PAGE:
Kidnapping Threat

In 2012, an internationally-acclaimed community development worker and prominent member of Lao civil society was abducted and has not been heard from since. There have been no recent reports of kidnapping of foreigners.   

Police Response

Local law enforcement response to crimes, even violent crimes, is often limited. Foreigners attempting to report crimes have found police stations closed, emergency telephone numbers unanswered, or policemen lacking transportation or authorization to investigate crimes that occur at night. Often, first responders to a crime scene during evening/night will be neighbors or, at most, a quasi-police entity assigned to the local village chief.

Although most officers are polite, few speak English, and most will not respond without a formal authorization from their supervisor. Police have set up random check points, imposed occasional curfews, and maintained static posts, all of which has helped deter some crime.

How to Handle Incidents of Police Detention or Harassment

Throughout 2016, RSO received confirmed reports from American citizens about encounters with corrupt police, particularly at traffic checkpoints. Although they are supposed to write traffic offense tickets and direct offenders to the nearest police station for payment of the fine, officers regularly asked for money at the scene (in some cases, large sums of money). Fines have risen upward of U.S.$100.

If you are arrested, you may request that authorities alert U.S. Embassy Vientiane of your arrest and to have communications from you forwarded to the Embassy. If you are allowed to call the Embassy, you can call during duty hours or call the duty officer after hours and on weekends and holidays.

Crime Victim Assistance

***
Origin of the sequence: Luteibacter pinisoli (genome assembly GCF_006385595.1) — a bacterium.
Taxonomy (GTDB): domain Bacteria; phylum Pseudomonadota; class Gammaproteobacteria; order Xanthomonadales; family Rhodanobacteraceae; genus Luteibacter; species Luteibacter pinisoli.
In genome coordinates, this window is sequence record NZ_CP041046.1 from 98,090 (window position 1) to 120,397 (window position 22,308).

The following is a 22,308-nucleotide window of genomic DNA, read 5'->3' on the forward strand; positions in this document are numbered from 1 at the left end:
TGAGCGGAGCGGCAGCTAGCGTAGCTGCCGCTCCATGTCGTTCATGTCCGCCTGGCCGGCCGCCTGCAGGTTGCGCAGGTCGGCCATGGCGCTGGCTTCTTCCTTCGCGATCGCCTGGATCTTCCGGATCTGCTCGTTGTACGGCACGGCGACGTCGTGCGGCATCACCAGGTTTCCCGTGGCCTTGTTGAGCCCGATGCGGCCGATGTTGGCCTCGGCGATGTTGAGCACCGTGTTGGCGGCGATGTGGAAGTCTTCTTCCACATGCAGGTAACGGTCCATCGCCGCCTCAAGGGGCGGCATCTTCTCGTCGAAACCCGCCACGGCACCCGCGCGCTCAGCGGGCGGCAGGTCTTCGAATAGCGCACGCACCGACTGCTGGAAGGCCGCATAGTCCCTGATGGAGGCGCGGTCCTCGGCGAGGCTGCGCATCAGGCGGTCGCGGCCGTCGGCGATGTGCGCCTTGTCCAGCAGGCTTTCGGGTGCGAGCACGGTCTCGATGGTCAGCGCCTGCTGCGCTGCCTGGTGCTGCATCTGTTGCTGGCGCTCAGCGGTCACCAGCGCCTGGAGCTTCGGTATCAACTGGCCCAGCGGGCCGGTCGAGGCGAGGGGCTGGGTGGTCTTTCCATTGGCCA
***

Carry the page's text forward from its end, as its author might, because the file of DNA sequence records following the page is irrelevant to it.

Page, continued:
Fire: 190
Traffic police: 191
Ambulance: 195
Tourist Police (Vientiane): 856-21-251-128

American citizens requiring police assistance during non-working hours should contact the Embassy duty officer at 856-20-5550-2016.

Medical Emergencies

Medical facilities and services are limited and do not meet Western standards.

Contact Information for Available Medical Services

French Embassy Clinic (Centre medical de L’Ambassade de France (CMAF))

Khou Vieng Road across the street from the Green Park Hotel

Tel: +856-21-214-150 or 856-20-5558-4617


Australian government clinic (fee-for-service clinic at the Australian Embassy)

Kilometer 4 on Thadeua Road

Tel: +856-21-353-840


Americans in Laos often seek medical care in Thailand. The Friendship Bridge linking Vientiane, Laos, to Nong Khai, Thailand, is open daily 0600-2200 hours. Although not impossible, crossing the bridge after-hours routinely requires coordination between Lao and Thai immigration authorities. Ambulances for both AEK International Hospital and Nong Khai Wattana Hospital have permission to cross the Friendship Bridge to collect patients from Vientiane. The Alliance Clinic, operated by the Wattana Hospital group from Thailand, has basic clinical services provided by Thai physicians and is in the Honda building near the airport. In Vientiane, the Setthatirat Hospital ambulance (Tel: +856-21-413-720) can take patients to Thailand.


Bangkok Hospital

111 Thong-yai Road, Mak-Khaeng Sub-district, Muang District

Udon Thani, Thailand 41000

Tel: +66-42-343-111

Available Air Ambulance Services

Lao Skyways:  856-20-5550-2399

Country-specific Vaccination and Health Guidance

The CDC offers additional information on vaccines and health guidance for Laos.

OSAC Country Council Information

An OSAC Country Council was recently established in Laos. The Country Council is co-chaired by RSO Eugene Kim and Eric Seastedt. The Country Council can be contacted at

Please contact OSAC’s East Asia Pacific team with any questions. 

U.S. Embassy Location and Contact Information

Embassy Address and Hours of Operation

U.S. Embassy Vientiane
Thadeua Road, Kilometer 9

Hours: Mon-Fri, 0800-1700 (except U.S. and local holidays)

Embassy Contact Numbers

Switchboard: 856-21-487-000
Duty Officer (afterhours): 856-20-5550-2016
Regional Security Office (RSO): 856-21-487-116
American Citizen Services Section: 856-21-487-000; Consular:

Embassy Guidance

If you are going to live in or visit Laos, please take the time to register in the Smart Traveler Enrollment Program (STEP). If you enroll, we can keep you up to date with important safety and security announcements. It will also help your friends and family get in touch with you in an emergency.

Additional Resources

Laos Country Information Sheet